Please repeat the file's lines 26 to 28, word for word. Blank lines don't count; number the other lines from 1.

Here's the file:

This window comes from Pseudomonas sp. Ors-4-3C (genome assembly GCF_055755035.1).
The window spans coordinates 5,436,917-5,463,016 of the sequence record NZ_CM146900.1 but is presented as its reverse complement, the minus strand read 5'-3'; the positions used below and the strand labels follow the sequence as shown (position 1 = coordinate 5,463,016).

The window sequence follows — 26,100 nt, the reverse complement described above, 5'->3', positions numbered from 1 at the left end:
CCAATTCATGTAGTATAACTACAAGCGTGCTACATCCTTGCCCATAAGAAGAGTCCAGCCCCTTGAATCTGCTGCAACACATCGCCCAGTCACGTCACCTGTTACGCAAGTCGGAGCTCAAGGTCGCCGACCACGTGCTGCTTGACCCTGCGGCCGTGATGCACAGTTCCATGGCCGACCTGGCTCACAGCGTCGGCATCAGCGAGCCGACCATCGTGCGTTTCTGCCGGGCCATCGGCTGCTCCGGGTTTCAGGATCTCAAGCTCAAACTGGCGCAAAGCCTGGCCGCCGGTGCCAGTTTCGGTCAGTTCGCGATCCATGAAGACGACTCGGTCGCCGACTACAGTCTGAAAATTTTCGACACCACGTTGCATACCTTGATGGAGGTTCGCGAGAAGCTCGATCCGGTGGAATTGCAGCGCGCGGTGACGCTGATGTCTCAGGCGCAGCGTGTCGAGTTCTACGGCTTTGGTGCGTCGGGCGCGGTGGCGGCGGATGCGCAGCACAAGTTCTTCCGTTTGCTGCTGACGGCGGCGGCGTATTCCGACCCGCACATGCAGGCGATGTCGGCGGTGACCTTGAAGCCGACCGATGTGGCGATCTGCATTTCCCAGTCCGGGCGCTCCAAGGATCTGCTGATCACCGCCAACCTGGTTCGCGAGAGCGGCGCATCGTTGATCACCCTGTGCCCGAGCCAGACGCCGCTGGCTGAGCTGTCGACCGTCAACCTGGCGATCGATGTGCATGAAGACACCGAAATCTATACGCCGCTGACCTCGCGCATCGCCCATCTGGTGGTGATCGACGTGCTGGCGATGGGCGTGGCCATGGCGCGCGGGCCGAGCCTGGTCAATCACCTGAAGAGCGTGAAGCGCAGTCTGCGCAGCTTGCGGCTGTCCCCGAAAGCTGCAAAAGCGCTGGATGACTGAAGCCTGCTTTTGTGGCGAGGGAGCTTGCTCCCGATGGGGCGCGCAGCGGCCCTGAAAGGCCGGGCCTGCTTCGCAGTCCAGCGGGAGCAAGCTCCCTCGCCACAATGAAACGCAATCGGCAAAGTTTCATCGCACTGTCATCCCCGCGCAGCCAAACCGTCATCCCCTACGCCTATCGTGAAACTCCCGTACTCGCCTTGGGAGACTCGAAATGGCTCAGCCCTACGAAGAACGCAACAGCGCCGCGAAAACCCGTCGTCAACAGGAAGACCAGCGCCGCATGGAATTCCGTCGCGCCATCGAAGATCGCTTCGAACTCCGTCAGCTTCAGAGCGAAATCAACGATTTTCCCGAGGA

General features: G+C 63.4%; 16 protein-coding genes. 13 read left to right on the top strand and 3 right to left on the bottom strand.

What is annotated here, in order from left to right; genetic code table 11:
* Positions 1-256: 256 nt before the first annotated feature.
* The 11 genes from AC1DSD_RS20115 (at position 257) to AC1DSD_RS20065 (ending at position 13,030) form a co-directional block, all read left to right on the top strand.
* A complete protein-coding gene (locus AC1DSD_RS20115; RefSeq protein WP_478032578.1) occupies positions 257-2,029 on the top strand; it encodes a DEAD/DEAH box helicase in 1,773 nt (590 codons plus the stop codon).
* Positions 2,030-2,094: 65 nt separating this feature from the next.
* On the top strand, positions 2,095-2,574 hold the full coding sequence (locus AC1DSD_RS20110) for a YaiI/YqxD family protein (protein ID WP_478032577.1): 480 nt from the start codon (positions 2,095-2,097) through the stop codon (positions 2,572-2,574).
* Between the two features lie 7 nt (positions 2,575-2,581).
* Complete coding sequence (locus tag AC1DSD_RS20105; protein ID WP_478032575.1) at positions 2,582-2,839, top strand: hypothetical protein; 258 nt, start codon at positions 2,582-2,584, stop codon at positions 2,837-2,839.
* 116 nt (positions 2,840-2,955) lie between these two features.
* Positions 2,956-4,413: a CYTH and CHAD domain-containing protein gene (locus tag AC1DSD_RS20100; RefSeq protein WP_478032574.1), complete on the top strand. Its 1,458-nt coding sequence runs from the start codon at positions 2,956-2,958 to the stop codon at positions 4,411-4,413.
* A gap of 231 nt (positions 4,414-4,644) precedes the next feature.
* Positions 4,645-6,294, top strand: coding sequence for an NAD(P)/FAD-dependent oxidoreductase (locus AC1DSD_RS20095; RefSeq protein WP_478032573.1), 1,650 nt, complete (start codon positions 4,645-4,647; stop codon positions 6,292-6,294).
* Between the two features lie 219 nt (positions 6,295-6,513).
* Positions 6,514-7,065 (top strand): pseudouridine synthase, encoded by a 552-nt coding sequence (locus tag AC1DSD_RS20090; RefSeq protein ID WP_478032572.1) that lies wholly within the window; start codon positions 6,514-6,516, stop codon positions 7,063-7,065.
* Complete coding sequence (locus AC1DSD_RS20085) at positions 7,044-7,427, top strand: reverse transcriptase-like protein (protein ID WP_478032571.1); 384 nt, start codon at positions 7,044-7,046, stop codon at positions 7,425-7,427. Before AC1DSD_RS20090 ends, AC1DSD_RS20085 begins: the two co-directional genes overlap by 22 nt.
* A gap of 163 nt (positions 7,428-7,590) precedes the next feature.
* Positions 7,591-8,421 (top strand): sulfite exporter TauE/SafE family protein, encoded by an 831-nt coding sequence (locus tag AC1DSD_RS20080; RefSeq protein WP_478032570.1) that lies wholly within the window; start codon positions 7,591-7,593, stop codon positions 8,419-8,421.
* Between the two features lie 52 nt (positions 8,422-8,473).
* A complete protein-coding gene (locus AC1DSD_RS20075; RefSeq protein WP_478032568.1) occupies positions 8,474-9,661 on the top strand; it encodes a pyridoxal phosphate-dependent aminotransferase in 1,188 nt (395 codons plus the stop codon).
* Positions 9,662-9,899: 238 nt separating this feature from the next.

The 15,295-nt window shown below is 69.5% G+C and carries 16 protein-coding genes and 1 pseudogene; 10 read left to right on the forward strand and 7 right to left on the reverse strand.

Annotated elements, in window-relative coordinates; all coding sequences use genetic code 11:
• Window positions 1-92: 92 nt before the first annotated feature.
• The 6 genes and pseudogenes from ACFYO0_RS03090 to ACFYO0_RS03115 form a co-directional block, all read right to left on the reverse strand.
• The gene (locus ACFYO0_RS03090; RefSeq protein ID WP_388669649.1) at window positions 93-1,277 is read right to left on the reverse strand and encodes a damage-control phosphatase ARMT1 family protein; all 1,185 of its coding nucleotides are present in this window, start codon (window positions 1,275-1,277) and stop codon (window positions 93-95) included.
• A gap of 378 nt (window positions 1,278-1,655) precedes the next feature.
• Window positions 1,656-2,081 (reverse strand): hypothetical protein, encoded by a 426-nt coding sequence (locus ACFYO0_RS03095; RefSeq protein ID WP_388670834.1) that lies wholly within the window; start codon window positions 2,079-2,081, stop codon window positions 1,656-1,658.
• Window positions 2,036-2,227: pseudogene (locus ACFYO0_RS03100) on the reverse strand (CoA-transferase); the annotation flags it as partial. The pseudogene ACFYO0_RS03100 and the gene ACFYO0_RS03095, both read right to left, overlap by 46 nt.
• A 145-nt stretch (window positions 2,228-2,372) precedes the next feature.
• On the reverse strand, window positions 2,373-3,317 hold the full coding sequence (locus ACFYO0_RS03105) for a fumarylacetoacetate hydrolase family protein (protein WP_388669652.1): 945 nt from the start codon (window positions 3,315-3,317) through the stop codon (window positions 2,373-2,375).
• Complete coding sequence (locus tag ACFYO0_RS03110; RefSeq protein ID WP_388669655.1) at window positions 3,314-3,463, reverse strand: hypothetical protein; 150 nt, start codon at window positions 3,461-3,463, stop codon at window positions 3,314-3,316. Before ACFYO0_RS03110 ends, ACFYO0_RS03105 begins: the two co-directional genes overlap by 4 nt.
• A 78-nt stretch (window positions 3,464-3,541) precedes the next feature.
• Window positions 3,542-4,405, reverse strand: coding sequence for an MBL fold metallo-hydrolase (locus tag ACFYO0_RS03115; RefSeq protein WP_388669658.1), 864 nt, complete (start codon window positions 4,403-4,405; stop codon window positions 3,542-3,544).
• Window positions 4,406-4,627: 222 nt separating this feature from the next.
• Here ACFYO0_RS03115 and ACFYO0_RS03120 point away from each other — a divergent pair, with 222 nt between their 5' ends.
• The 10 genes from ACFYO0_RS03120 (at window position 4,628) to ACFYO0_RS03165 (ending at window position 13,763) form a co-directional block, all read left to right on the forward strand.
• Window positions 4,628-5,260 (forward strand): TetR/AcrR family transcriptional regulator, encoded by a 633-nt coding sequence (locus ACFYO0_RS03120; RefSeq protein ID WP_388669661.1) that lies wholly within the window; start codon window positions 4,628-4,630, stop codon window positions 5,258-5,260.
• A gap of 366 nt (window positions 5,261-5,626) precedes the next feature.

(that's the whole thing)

The 15,295-nt window shown below is 69.5% G+C and carries 16 protein-coding genes and 1 pseudogene; 10 read left to right on the forward strand and 7 right to left on the reverse strand.

Annotated elements, in window-relative coordinates; all coding sequences use genetic code 11:
• Window positions 1-92: 92 nt before the first annotated feature.